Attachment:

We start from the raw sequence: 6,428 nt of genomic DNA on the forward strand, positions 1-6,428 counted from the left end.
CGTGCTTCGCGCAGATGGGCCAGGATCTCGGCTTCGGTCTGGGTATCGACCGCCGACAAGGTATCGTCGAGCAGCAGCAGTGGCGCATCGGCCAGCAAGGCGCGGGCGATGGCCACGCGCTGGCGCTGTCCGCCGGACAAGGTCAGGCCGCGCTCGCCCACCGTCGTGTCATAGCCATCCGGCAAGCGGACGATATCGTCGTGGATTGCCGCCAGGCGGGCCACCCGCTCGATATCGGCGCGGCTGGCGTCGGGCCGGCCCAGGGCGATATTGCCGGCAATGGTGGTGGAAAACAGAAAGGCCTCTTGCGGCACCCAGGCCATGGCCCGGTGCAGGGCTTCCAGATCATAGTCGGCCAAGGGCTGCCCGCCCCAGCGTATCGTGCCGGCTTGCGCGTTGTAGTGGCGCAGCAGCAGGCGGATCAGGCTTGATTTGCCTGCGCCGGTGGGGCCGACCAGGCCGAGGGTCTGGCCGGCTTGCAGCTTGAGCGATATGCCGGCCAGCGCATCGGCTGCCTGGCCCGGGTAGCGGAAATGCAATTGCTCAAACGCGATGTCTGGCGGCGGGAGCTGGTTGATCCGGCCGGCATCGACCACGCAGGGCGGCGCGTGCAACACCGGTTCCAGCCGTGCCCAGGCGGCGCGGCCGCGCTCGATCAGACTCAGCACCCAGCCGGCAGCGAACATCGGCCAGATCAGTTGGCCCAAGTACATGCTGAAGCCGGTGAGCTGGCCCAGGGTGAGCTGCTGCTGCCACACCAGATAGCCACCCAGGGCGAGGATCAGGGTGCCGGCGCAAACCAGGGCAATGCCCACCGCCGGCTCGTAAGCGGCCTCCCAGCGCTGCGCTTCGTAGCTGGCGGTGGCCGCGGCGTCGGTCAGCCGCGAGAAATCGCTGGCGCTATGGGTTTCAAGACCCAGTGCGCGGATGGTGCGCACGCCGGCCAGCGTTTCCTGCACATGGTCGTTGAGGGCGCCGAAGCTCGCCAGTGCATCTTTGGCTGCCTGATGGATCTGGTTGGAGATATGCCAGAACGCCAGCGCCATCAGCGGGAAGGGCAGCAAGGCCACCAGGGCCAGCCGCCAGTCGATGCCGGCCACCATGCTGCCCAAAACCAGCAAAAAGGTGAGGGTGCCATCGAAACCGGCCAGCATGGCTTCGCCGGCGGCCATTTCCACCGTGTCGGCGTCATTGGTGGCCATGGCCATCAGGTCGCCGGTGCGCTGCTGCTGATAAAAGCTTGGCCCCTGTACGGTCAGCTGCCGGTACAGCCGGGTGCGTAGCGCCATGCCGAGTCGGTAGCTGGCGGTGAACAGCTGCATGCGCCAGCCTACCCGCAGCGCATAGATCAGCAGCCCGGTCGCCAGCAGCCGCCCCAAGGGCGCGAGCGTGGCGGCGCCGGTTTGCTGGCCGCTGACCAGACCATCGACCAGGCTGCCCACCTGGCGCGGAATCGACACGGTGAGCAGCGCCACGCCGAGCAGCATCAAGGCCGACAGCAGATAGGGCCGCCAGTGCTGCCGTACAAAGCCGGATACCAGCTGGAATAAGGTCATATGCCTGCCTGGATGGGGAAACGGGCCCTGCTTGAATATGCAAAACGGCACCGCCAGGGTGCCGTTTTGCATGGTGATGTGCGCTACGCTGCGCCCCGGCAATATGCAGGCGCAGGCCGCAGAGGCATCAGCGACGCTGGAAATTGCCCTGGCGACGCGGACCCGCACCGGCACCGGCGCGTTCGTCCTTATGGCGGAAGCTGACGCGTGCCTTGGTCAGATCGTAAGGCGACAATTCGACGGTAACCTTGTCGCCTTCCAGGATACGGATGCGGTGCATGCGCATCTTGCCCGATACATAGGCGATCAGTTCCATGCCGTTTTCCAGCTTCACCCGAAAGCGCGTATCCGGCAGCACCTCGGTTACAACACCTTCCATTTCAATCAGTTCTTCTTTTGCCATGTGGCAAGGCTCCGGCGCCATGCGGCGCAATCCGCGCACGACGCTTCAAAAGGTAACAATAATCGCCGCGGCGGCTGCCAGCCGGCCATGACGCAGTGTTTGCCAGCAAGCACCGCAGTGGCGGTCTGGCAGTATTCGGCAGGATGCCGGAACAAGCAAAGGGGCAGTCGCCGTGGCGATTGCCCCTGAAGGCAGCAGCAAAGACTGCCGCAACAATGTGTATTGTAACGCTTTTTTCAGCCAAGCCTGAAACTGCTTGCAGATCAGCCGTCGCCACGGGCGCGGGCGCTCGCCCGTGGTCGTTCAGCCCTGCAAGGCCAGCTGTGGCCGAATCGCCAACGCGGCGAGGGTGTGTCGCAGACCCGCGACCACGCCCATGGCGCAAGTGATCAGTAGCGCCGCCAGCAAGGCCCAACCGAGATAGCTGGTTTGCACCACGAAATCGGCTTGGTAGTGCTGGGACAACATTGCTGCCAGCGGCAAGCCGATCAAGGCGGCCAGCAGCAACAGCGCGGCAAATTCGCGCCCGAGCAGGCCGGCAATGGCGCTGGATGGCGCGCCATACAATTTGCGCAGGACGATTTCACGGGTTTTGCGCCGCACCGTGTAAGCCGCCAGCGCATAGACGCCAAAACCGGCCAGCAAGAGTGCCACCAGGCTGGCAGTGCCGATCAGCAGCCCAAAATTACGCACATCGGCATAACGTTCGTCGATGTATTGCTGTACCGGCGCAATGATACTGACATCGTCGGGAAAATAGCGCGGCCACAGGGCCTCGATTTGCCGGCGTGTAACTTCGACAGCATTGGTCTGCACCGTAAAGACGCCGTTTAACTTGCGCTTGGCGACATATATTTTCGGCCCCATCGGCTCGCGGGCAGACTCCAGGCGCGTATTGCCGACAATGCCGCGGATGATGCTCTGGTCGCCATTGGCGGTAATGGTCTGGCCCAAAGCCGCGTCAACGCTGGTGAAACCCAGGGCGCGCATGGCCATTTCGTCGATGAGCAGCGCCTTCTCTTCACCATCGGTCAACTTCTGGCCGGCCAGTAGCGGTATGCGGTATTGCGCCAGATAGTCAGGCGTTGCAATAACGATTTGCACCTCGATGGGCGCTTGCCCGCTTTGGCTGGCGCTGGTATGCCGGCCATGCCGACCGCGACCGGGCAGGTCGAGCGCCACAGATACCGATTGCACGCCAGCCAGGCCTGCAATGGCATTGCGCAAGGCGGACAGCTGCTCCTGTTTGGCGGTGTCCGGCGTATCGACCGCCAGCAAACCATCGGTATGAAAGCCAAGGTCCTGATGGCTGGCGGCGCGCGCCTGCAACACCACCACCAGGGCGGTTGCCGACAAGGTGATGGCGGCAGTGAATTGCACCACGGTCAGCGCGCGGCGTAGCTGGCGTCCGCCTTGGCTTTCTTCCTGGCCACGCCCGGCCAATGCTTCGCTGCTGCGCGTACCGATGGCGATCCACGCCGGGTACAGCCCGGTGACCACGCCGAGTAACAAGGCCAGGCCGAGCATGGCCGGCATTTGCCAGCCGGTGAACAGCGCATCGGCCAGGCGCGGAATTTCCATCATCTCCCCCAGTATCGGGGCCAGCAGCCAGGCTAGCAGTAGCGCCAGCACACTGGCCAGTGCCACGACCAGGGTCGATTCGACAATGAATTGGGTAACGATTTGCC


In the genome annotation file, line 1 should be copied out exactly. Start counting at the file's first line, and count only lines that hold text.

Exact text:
We start from the raw sequence: 6,428 nt of genomic DNA on the forward strand, positions 1-6,428 counted from the left end.